Roman Lar - the prancing patron gods of Rome
To be protected is a human desire that is as ancient as humanity itself.
The desire for safety, security and protection from enemies, disease and the forces of nature lives in all people, regardless of age, gender or social status, today just as it did long ago.
Lares - the little gods of the original inhabitants of Italy
In ancient times, Roman lares were small deities who guarded places, such as roads, crossroads and entire cities, but also crops, homes and families.
Their origin is not known. Evidence suggests they existed from the 5th century BC, actually much earlier, they were the earth-related gods of the primitive people. Later they moved into Roman households and from then on it was impossible to imagine life without them. Every family had its personal Roman lares who took part in family life as if they were members of the family themselves. They never left the house.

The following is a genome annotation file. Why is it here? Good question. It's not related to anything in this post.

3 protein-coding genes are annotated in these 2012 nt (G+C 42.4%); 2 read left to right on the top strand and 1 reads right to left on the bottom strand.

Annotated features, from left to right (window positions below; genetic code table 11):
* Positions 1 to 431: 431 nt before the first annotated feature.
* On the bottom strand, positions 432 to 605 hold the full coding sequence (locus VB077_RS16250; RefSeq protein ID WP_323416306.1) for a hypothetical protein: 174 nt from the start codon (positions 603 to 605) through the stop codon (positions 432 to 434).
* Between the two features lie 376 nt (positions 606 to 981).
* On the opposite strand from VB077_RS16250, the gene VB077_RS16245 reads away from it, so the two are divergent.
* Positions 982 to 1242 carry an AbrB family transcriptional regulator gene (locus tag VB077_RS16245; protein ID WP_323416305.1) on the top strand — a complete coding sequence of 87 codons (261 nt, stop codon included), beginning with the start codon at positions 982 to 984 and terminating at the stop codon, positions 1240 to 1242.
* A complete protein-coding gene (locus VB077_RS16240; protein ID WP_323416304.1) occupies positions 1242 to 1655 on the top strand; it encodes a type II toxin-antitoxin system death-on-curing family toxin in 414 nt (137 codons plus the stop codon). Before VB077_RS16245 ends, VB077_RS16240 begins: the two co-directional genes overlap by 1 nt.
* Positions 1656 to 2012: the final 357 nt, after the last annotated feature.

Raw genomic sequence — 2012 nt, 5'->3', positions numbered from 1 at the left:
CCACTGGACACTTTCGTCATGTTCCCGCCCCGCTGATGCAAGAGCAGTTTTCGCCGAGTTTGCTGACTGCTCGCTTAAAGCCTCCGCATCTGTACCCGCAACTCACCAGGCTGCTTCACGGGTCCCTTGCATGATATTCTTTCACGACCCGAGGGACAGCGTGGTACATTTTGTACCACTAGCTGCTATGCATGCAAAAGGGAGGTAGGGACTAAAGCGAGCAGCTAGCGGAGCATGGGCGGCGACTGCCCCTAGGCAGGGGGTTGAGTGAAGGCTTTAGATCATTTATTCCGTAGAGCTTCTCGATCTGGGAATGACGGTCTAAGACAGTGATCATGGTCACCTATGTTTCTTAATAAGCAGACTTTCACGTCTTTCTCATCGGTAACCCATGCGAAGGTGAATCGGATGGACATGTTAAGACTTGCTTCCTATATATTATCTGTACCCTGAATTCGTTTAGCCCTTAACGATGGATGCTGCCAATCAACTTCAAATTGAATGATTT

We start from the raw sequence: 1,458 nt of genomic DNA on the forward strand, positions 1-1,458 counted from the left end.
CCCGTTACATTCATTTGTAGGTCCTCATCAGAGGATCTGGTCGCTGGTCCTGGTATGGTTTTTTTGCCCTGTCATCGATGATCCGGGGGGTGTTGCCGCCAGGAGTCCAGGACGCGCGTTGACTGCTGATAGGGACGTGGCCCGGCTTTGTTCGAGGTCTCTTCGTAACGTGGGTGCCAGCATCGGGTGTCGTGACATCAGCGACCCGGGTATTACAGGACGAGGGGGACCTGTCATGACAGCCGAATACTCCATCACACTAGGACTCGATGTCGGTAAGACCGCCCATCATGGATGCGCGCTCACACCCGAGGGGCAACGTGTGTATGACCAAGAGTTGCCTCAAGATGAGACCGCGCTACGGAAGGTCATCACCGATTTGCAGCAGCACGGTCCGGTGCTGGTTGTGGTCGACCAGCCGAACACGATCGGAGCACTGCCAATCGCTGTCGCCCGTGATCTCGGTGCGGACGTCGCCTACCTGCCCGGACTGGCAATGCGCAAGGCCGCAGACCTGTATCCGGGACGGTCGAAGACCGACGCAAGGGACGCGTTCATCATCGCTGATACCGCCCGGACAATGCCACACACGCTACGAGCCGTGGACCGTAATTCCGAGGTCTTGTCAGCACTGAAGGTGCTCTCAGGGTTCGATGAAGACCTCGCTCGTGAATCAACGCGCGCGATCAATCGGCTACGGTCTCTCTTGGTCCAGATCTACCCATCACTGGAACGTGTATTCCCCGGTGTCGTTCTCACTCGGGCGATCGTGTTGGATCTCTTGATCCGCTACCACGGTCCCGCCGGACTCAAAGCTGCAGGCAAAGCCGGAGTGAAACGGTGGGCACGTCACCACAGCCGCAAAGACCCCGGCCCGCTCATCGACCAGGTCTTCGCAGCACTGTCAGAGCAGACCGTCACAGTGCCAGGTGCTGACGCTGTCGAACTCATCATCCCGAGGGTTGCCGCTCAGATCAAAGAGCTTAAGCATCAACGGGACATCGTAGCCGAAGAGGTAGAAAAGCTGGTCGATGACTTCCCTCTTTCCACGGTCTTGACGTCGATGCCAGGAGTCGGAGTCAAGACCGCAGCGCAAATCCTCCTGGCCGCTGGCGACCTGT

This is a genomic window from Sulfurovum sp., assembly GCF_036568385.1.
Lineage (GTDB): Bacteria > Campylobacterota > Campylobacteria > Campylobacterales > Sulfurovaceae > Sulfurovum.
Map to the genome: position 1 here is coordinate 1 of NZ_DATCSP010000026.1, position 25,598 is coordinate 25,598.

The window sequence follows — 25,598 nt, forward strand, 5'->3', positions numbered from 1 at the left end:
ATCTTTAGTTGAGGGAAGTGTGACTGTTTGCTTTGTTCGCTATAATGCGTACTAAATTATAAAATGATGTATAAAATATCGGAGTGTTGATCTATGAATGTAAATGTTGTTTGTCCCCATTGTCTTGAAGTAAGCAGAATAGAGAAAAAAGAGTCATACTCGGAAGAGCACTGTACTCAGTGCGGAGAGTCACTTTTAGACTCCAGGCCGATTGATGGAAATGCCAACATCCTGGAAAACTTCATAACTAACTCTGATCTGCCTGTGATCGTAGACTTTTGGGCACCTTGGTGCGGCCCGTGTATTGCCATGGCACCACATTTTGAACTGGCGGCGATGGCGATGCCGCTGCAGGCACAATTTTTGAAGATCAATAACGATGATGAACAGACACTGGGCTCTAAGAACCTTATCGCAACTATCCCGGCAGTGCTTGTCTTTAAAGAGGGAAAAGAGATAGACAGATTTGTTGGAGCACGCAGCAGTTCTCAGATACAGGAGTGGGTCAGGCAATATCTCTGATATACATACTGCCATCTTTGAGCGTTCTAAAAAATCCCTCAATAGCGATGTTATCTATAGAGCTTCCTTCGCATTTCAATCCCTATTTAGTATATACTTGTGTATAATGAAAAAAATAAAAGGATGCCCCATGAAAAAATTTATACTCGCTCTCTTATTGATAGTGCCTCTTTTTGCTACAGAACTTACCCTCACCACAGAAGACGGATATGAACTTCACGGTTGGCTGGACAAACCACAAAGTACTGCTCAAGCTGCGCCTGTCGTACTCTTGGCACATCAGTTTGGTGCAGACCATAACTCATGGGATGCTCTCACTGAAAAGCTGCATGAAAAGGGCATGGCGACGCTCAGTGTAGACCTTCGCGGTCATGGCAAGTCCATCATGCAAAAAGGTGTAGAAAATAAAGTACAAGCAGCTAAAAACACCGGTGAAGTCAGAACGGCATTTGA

The Romans were deeply religious and superstitious. In every household there were several cult shrines, the lararia, in kitchens, living rooms, bedrooms, even gardens. Small offerings were made daily to the Roman larar, fruits, and gifts from the table.
- Height of the Lar: approx. 7cm
- solid brass casting
Traditions show them singly, but also in pairs in a dual, often with the "genius", the "inner working principle" of the householder in the middle, depicted as a white toga over the head of the lord. The Roman lares carry a drinking horn (rhyton) in the raised hand, the situla (wine bucket), or patera (sacrificial bowl) in the lowered one. They are always young men, slender, light-footed and prancing.
Their female partners were the virae. The worship of the Roman lares and penates was banned on 8 November 392 (Codex Theodosianus 16.10.12).
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